Subject: Re: gre encap destination = point-to-point destination
To: None <tech-net@NetBSD.org>
From: David Young <email@example.com>
Date: 11/04/2006 12:19:00
On Sat, Nov 04, 2006 at 10:26:51AM +0000, Michael van Elst wrote:
> firstname.lastname@example.org (David Young) writes:
> >gre5006: flags=d051<UP,POINTOPOINT,RUNNING,LINK0,MULTICAST> mtu 1476
> > tunnel inet 10.0.0.1 --> 10.0.0.2
> > inet 10.0.0.3 -> 10.0.0.2 netmask 0xffffffff
> > inet6 fe80::a00:20ff:fef9:60ee%gre5006 -> prefixlen 64 scopeid 0x112d
> >Can anybody explain, what is use such a configuration as above? Is there
> >no other way to create a similar network?
> Maybe 10.0.0.1 -> 10.0.0.2 is a point-to-point route itself or
> the network filters other addresses? Then you have to tunnel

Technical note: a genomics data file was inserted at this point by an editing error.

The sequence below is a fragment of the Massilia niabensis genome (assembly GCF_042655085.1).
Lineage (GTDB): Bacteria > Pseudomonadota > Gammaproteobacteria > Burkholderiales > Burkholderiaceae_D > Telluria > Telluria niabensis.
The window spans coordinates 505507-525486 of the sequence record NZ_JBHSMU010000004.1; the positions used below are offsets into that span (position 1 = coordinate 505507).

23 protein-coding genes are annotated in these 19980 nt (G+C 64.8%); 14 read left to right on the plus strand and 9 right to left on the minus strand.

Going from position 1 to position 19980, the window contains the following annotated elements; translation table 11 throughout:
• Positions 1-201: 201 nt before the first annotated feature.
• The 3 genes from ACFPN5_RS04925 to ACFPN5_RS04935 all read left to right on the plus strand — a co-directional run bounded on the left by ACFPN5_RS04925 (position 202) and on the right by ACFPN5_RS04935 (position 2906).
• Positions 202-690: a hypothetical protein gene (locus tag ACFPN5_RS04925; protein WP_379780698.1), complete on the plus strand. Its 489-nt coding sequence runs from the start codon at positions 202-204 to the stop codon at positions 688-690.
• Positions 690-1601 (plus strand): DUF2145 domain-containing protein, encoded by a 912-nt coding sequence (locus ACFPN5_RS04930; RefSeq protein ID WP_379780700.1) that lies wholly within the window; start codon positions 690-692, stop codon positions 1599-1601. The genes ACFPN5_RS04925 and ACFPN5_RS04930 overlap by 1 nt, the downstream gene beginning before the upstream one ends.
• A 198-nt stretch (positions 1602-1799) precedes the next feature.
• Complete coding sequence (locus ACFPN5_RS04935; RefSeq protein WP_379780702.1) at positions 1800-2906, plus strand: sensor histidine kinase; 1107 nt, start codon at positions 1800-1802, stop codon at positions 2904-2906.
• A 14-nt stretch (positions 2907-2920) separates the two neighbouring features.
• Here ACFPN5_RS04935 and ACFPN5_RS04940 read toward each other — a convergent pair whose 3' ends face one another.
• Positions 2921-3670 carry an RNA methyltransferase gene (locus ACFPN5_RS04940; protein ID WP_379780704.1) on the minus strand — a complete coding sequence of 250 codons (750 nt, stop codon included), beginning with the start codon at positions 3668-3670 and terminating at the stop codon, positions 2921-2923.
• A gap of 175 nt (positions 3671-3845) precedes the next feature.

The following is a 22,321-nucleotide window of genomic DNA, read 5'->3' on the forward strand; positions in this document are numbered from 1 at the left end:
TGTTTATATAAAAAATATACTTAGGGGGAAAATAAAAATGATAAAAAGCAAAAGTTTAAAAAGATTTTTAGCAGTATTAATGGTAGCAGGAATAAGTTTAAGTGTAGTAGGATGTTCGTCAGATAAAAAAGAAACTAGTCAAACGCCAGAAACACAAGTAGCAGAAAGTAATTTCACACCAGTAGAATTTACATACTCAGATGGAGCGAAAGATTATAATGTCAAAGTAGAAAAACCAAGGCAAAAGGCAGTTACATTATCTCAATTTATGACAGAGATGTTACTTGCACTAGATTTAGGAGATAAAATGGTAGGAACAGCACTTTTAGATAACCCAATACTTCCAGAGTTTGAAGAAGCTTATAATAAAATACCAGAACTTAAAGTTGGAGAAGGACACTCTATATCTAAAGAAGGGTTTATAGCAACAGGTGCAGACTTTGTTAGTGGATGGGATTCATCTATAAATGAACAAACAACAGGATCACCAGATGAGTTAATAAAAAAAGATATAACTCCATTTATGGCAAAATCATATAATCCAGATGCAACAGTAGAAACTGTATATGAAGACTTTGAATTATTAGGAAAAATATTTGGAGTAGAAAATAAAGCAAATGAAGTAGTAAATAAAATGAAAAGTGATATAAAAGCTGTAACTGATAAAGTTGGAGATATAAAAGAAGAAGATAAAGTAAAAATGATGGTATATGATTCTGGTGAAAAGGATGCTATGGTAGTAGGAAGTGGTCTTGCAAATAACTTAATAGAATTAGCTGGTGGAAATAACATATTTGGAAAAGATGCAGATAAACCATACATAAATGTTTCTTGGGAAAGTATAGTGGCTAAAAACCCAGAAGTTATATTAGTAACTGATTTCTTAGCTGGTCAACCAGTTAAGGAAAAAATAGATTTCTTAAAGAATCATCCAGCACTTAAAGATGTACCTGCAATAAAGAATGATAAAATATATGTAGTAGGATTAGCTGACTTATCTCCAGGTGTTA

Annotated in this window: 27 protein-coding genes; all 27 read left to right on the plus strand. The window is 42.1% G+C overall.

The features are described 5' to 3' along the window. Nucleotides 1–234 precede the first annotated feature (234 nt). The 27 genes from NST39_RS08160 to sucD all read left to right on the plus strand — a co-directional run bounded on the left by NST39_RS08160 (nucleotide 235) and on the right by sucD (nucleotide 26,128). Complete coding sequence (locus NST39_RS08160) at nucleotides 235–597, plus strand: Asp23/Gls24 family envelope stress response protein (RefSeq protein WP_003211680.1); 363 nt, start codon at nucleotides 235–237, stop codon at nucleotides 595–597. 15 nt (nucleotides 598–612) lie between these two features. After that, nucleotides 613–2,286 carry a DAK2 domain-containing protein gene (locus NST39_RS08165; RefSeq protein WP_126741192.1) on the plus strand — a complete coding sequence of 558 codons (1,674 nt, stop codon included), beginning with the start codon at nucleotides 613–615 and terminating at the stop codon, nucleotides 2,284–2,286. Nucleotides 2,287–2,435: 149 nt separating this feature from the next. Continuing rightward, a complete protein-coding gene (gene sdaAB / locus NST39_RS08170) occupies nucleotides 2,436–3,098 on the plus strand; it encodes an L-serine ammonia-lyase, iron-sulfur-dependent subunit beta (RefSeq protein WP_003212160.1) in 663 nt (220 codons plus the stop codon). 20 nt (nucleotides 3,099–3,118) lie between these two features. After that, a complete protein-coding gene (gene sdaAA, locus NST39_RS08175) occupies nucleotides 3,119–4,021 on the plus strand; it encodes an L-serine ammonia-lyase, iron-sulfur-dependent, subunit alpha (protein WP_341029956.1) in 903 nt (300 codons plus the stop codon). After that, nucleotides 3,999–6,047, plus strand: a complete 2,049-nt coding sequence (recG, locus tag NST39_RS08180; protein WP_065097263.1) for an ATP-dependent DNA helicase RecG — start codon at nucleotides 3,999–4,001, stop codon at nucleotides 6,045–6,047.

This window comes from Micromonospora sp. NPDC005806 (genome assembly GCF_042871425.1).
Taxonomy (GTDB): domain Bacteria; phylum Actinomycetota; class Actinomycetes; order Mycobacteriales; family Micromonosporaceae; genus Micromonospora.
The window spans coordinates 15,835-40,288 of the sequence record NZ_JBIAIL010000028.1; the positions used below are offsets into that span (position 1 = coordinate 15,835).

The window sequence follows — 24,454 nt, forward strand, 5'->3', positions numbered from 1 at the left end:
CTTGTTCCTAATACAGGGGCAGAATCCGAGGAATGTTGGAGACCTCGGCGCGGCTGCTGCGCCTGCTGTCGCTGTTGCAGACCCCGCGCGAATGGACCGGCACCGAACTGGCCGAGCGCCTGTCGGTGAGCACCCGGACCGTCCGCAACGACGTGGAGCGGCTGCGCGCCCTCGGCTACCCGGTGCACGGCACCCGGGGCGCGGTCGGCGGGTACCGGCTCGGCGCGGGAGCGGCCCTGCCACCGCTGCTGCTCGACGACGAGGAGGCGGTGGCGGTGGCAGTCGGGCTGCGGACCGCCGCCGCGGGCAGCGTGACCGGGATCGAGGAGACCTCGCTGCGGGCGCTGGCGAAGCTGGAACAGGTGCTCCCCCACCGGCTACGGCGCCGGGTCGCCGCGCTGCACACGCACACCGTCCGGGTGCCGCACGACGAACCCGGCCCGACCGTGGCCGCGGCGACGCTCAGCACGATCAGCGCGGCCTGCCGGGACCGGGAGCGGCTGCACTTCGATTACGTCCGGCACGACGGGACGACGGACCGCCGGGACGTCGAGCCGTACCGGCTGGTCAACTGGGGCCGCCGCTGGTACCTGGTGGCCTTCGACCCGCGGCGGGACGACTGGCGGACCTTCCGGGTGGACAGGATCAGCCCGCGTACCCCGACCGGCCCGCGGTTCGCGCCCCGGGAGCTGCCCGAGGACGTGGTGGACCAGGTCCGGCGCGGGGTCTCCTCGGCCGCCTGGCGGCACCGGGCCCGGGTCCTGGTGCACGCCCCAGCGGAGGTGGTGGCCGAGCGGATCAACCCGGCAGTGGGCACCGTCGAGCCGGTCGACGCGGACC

> other addresses and this is one method to avoid additional
> addresses on the target.
This sounds like a hypothetical example. I am want to ehar from people
who are personally invested in this quirk of gre(4) operation, so that
I can understand why before I change it.
> What exactly is the problem with this configuration?
NetBSD will install a route to 10.0.0.2 that points at the tunnel
pseudo-interface. Thus, if you send a packet to 10.0.0.2, it ought to go
through the tunnel. The encapsulated packet, whose destination is also
10.0.0.2, ought to go through the tunnel again. The doubly-encapsulated
packet, too, will go out the tunnel again. That is, a reasonable
interpretation of this configuration is that it leads to recursion.
In fact, the same configuration of a gif(4) tunnel does lead to recursion.
Where gif(4) detects the recursion and drops the packet, gre(4) fiddles
with the routing lookup to break the recursion, leading to a surprising
and somewhat arbitrary routing of the encapsulated packet.
David Young OJC Technologies
email@example.com Urbana, IL * (217) 278-3933